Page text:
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Clever move Moscow

Alexander Warkentin / bkSeptember 13, 2013

The Russian initiative has opened a window for diplomacy in the Syria conflict. The Kremlin has made itself a player again - but is yet to actually offer a new policy on Assad.

FILE - In this Tuesday, Dec. 19, 2006 file photo Vladimir Putin, then Russian President, right, and his Syrian counterpart Bashar Assad smile as they shake hands in Moscow's Kremlin. With even his most powerful ally, Russia, losing faith in him, President Bashar Assad may appear to be heading for a last stand against rebel forces who have been waging a ferocious battle to overthrow him for nearly two years. But Assad still has thousands of elite and loyal troops behind him, and analysts say that even if he wanted to give up the fight, it's unclear those around him would let him abandon ship and leave them to an uncertain fate.(AP photo/RIA Novosti, Mikhail Klimentyev, Presidential Press service, File)
Image: dapd

"A tactical success for Russian diplomacy," is what Margarete Klein called the Russian drive to put Syria's chemical weapons under international control. The Russia analyst at the Berlin-based German Institute for International and Security Affairs (SWP) told DW that the move allowed Moscow to at least temporarily avert its worst-case scenario. A US military strike against Bashar al-Assad's regime in Damascus would have weakened one of Russia's most important partners in the Middle East.

Alexander Golz, independent Moscow-based journalist and military expert, also sees it as a clever maneuver from the Kremlin. He said the proposal to put Assad's chemical weapons under international control did not originally come Russian President Vladimir Putin or from Russian Foreign Minister Sergei Lavrov, but from US Senator Richard Lugar - over a year ago. "But Lavrov and Putin remembered it at the right time and the right place," Golz told DW.

Margarete Klein of the SWPin Berlin Photo: Margarete Klein
Klein calls Moscow's move a 'tactical success'Image: M. Klein

Moscow TV: French want Nobel Prize for Putin

There has been a lot of praise for Putin in the Russian media. The headline "French call for Nobel Prize for Putin for peace in Syria" appeared on the website of national Russian TV channel NTV. A link beneath it led to the channel's main news show "Segodnja" ("Today"), where presenter Pavel Matvejev said, "It is clear that Russia has hit the bull's-eye with its initiative for the control of chemical weapons. In principle, even NATO is supporting the initiative."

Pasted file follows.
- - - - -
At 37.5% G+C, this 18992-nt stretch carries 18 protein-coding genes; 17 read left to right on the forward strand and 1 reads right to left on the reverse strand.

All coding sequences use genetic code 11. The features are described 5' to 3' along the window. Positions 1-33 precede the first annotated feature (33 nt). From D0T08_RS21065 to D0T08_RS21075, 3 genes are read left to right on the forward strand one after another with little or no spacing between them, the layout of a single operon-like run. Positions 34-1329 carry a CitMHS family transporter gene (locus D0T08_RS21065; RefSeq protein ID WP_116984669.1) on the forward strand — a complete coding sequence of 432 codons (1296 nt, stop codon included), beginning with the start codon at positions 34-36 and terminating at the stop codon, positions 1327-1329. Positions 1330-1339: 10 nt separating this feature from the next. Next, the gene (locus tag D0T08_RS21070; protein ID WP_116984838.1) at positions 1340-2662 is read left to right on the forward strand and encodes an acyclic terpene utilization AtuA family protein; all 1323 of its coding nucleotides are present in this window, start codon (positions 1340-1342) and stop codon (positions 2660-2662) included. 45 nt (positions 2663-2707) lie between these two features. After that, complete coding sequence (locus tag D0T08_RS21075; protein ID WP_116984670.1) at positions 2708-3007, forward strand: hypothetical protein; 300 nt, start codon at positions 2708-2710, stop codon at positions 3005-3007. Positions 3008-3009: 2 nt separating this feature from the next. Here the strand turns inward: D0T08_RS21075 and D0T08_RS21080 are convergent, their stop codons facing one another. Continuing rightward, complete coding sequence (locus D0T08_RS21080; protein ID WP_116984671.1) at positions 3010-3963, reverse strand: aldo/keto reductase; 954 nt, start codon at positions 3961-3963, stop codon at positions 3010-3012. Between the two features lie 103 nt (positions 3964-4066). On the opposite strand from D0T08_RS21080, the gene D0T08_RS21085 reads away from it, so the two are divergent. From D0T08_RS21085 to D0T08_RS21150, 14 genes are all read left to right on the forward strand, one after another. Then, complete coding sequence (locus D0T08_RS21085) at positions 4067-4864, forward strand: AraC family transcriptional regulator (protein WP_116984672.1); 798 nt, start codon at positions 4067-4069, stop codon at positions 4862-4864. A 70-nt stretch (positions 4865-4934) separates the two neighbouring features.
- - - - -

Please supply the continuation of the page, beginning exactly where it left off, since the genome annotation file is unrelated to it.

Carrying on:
The article continues, "The Russian president has become the hero of the moment. Putin posters are being put up in the streets of Rome, with the slogan, 'I'm with Putin.' In Egypt people express their love for Putin with the phrase: 'Goodbye America.' And in France they are even suggesting that Putin be awarded the Nobel Peace Prize, on the grounds that if he actually does prevent a military strike, then he has certainly done more for peace that Nobel Peace Prize winner Barack Obama." The NTV article doesn't, however, make clear who these French people are, or when and where they made this proposal, nor does it mention which Italians and Egyptians expressed their support for the Russian plan.

Putin preaches to Washington

Putin himself is using the opportunity to preach to the United States. In an op-ed in the New York Times, the Russian president wrote, "It is alarming that military intervention in internal conflicts in foreign countries has become commonplace for the United States. Is it in America's long-term interest? I doubt it. Millions around the world increasingly see America not as a model of democracy but as relying solely on brute force, cobbling coalitions together under the slogan 'you're either with us or against us.' "

Russian journalist Alexander Golz Photo: DW
Golz says Russia's attitude to Russia has not changed one iotaImage: DW

But does Moscow's initiative really open the way to peace? Experts are skeptical. "The Syrian government will try to use this proposal to play for time," Klein said. Even though there is now a window of opportunity for a new round of negotiations between the conflicting parties in Syria, who, she asked, should sit at the table? Assad will not recognize the Syrian opposition, but Russia's initiative on chemical weapons requires the international community to cooperate both with the Assad regime and the opposition, otherwise the security of the international inspectors in Syria cannot be guaranteed.

No new Syria policy

Golz said he is certain that without the threat of a military strike, neither Moscow nor Damascus would have moved its position a millimeter. "A few days ago, it seemed that Moscow had hit the curb of world politics - it culminated in Obama's refusal to meet with Putin. The West was tired of listening to Russia's constant lament," he said. But now, he said, Russia has put itself back in the game.

Golz said he does not think the Kremlin's attitude to Assad has changed at all.

"The foundation of Russian foreign policy is the concept that domestic conflicts should be solved without intervention from abroad. That means that every authoritarian ruler can do whatever he wants to his own people."